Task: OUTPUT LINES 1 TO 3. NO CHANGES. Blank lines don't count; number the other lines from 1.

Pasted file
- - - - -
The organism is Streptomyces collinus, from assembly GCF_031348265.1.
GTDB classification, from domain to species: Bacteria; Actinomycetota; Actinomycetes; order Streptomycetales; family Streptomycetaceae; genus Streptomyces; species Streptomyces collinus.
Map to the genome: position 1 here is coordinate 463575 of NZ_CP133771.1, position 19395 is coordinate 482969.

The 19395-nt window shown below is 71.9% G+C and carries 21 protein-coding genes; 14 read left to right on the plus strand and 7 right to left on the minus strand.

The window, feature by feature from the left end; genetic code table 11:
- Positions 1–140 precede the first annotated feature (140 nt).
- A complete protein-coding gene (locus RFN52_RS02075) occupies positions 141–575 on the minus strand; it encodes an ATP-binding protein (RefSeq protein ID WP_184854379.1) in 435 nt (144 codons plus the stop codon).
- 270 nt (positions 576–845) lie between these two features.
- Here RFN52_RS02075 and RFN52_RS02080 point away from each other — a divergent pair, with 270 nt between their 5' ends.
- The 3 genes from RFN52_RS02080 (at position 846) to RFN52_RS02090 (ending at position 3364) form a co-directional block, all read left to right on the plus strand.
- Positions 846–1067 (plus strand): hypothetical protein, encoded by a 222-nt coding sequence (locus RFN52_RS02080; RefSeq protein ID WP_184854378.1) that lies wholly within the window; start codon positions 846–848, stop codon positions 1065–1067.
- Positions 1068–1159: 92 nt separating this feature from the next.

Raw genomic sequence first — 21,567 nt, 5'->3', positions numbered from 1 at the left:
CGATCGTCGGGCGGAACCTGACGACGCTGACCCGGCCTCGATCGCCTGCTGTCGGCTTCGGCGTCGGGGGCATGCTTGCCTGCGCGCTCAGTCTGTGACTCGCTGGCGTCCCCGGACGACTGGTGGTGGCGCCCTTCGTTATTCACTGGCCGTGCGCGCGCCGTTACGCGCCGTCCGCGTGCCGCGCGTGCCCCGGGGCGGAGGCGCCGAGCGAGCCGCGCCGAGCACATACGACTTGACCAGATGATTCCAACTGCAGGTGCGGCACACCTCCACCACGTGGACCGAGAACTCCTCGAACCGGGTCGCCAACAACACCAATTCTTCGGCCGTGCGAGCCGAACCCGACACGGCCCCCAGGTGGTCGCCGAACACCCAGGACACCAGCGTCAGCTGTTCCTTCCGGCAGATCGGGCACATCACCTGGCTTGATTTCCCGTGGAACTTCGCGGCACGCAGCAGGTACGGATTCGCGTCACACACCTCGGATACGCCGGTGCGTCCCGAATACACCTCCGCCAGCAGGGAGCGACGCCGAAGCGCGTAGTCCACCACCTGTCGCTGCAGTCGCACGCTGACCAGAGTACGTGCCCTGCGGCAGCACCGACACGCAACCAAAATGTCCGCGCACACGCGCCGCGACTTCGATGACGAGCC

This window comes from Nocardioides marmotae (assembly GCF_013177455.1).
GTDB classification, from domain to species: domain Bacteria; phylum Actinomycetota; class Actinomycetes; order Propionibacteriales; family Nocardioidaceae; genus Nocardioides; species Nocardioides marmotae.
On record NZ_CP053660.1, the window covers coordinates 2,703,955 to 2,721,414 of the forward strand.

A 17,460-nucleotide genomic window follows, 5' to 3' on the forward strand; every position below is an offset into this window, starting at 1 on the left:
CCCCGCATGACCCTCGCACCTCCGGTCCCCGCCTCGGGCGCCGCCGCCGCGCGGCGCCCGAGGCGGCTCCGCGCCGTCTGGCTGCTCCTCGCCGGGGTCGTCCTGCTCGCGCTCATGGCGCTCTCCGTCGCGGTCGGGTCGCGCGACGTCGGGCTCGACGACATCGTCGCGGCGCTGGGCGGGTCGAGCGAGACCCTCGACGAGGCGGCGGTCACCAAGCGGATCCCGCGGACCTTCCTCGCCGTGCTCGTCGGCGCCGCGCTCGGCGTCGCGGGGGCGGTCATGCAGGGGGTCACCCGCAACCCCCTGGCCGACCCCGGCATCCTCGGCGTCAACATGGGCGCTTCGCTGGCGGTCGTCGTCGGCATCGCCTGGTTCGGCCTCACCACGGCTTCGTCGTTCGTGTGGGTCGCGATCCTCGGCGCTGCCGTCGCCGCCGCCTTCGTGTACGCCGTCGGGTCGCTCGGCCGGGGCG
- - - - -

The organism is Streptomyces collinus, from assembly GCF_031348265.1.
GTDB classification, from domain to species: Bacteria; Actinomycetota; Actinomycetes; order Streptomycetales; family Streptomycetaceae; genus Streptomyces; species Streptomyces collinus.
Map to the genome: position 1 here is coordinate 463575 of NZ_CP133771.1, position 19395 is coordinate 482969.